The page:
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Uber sues New York for lifting restrictions on drivers traveling without passengers



Uber filed a lawsuit against New York on Friday in an attempt to repeal rules that limit the amount of time drivers can spend in busy downtown. For the second time this year, Uber brought a case against New York.

The claim comes a month after the city's Tax and Limousine Commission approved extending its cap for the number of Uber and Lyft vehicles allowed to operate in the city. The moratorium on licenses for new vehicles now extends until August 2020.

The Commission also changed its rules aimed at limiting the amount of time drivers could travel without passengers in Manhattan below 96th Street. Under the new rules, Uber and Lyft have to reduce the dead head ̵

1; or the amount of time drivers spend without passengers in the car – from 41 percent to 31 percent.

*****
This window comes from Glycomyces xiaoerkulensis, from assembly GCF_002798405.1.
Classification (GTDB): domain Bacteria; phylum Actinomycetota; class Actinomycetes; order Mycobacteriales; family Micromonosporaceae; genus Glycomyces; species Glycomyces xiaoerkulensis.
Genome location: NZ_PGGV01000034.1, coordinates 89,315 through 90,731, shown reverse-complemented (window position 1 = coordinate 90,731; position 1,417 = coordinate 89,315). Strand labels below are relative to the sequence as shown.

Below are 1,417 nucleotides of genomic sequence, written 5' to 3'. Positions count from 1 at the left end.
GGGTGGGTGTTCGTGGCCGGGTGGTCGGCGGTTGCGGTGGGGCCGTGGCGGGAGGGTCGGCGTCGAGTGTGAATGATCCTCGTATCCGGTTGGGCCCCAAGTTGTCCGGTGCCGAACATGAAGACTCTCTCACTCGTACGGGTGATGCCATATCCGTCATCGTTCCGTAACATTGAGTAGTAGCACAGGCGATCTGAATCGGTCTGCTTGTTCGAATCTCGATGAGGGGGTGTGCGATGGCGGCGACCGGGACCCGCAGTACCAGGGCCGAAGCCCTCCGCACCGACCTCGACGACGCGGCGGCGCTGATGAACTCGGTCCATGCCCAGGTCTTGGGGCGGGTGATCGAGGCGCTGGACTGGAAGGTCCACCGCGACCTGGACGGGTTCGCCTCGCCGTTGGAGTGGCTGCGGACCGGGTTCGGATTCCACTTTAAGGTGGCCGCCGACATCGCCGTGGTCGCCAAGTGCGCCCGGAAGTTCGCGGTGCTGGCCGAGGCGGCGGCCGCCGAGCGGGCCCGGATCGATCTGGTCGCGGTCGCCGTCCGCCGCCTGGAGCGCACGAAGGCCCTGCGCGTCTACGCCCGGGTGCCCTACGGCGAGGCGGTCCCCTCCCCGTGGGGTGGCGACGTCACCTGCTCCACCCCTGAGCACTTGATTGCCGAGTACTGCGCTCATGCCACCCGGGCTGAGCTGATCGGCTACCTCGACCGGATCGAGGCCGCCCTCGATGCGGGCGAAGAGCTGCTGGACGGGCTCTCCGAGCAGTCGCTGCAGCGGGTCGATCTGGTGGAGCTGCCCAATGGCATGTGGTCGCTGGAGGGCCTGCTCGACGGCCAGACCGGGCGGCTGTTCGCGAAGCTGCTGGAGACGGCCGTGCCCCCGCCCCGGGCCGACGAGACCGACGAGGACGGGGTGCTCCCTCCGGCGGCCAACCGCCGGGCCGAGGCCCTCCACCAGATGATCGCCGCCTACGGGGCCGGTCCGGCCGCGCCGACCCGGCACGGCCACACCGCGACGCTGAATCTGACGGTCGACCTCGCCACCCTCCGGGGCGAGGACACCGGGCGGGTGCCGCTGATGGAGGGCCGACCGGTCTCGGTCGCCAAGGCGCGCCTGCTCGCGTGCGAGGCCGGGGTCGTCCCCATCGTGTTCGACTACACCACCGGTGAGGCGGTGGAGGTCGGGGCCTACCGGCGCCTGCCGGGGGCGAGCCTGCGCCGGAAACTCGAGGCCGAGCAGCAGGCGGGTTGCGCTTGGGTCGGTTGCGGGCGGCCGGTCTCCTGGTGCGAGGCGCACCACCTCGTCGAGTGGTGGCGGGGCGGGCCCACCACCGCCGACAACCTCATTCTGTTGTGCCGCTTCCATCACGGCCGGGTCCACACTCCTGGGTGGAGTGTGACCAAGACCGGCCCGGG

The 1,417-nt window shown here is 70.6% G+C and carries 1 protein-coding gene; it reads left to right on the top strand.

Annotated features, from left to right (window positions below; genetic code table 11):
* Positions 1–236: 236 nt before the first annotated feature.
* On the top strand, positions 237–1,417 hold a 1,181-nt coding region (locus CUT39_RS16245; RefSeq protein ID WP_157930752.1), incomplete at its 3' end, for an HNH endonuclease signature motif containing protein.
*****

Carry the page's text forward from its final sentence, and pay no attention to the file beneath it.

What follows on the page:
Uber is a challenge. both rules in this new suit. The regulations are at the top of the new minimum wage rules adopted in February, along with congestion charges for all rental vehicles and yellow taxis.

The TLC vote was not surprising; New York Mayor Bill de Blasio said earlier this year that he wants the cap extended for another year to prevent app companies "taking advantage of hard-working drivers, clogging our streets with traffic jams and driving mayor workers. "

A spokesman for the mayor said the rules restricting travel" would bring much needed relief to congested streets and hard-working drivers. City rules make our streets safer and are in the interest of all New Yorkers. "

In response to the new rules, Uber restricts driver access to the application. The company now turns off drivers at certain times of day and in low-demand areas. Uber has accused the city of damaging drivers' revenue and reducing service in low-income communities that are undervalued by public transportation.

"Driver flexibility is already threatened by Mayor de Blasio's regulations and the wing cap will only make it worse," said an Uber spokesman. "This arbitrary rule used the wrong economic model, did not take into account how drivers were affected by the previous regulations, was denied by the state and voted on despite the objection of the members of the Municipal Council and groups of society."


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